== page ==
Yum! Brands (NYSE:YUM) has suffered years of scrutiny amid reports of poor quality meat and questionable supplier practices in China. In light of these reports, some investors have been hesitant to risk ruffling their feathers and prefer to stick in their comfort zone. But a recent move might turn those investors bullish once again.
Meanwhile, Weight Watchers International (NYSE:WTW) has made history with its recent announcement regarding a high profile partnership that could get their numbers up and push them out of a slump.
A full transcript follows the video.
Dylan Lewis: Investors say "Yum!" to Weight Watchers on this episode of Industry Focus.
Greetings, Fools! Today is Oct. 20, 2015. I'm your host, Dylan Lewis, and I'm joined in the studio today by Motley Fool consumer goods analyst, Vincent Shen. Vincent, how you doing today?
Vincent Shen: How are you, Dylan?
Lewis: Doing all right. Perhaps not as good as some of the stocks we're going to be talking about today. A lot of big moves in the market. Why don't we start out talking about Yum! Brands and some news about the stock?
Shen: A major announcement just came out before the market opened, that the company will be spinning off its business in China. The initial response has been very positive, like you mentioned. It's up over 4%, last I checked.
Lewis: For listeners that aren't as familiar with Yum!, what's driving management to make such a big decision?
Shen: Ultimately, this all centers around its China division, which makes up about half of revenue and operating profits. The issue there is that China's previous major growth vehicle has seen revenue stagnate over the past two years, or so. To illustrate that, for the full year 2012, China division saw revenue of about $6.9 billion. Two years later, for full year 2014, it was just over $6.9 billion.
The problem is, there's a huge shift from previously when, in 2011 to 2012, you'd see anywhere from 25% to 35% annual growth.
Lewis: Okay, so there's a big drop off there.
Shen: Big drop off.
Lewis: What's the reason for that shift?
Shen: For investors who don't follow Yum! as regularly, it's just been plagued by terrible publicity as a result of some food quality scandals.
Lewis: I remember a couple months back when they had some issues with meat sourcing.
Shen: Yes. They get hit back to back, really. That's just resulted in this longer slide. In 2012, CCTV reported at the end of 2012 that local a KFC supplier was treating chickens with excess antibiotics after they did some testing in the previous two years. Management forecasted a 25% same-store sales decline as a result from that negative publicity. It actually came down just around 20%, but the pain continued.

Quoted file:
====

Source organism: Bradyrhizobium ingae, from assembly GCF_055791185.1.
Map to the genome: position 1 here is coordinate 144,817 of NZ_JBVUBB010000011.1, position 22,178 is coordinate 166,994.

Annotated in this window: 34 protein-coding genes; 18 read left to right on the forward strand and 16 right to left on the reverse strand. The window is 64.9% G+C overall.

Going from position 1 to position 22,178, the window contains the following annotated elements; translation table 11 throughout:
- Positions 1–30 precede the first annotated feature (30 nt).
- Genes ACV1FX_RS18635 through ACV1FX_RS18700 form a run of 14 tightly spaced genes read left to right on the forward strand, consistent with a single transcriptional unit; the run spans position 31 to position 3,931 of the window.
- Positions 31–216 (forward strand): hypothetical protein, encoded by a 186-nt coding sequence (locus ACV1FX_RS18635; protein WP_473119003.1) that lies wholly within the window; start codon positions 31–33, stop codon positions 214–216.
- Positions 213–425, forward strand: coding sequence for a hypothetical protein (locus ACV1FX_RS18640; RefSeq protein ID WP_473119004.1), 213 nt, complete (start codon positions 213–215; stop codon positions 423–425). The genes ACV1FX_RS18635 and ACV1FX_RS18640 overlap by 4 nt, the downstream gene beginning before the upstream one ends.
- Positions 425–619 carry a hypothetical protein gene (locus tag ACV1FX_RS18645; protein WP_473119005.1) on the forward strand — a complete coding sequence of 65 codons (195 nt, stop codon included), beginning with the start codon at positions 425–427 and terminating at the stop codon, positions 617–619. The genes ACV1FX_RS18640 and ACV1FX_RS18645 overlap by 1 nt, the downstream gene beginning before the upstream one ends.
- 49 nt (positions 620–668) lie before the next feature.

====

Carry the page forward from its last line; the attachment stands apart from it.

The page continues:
Restaurant margin declined 7% points, operating profit fell a very significant 41%. The next quarter was more of the same. Same-store sales were down 20%, margin down 5% points, operating profit plummeted 63%. At that point it's possible -- they hit it with a lot of marketing to try and get customers back in their stores, but right after that happened there was an avian flu situation, too. So they were hurt by that as well.
It's this ongoing pain that management was feeling in their China division. When things started to pick back up over the next year or so, they got hit again recently -- last summer -- when there were reports that came out that one of their suppliers, this time at an American owned factory, was basically continuing to use tainted and expired chicken.
As you can imagine, this actually hit McDonald's and Starbucks as well, but same-store sales fell 14%, margin declined 4.6% points, operating profit down 30%. For full year 2015, the most recent quarter, management indicated that same store sales were going to come in slightly negative.
After years of suffering through this really poor recovery, and being hit by these scandals, investors are very unhappy and management has been going through this long, strategic review trying to determine what they can do to revitalize that business.
Lewis: Basically, it was issue after issue after issue, and they weren't able to rally long enough to reinstill that consumer confidence.
Shen: Yeah. They were probably picking up some momentum and looking like they would at least return somewhat to their previous growth and their success there, but they got hit by this other scandal.
Lewis: I've seen this name in some of the articles I've been reading about the issues: Keith Meister. Can you talk a little bit about his role in all this?
Shen: He's a big player here because he's an activist investor from Corvex Management. They're one of Yum! Brands biggest shareholders. I think they have a 5% stake. They made an announcement last week that he had been appointed to the board of directors. He's been very public with his view that Yum! Brands should be spinning off its China business entirely.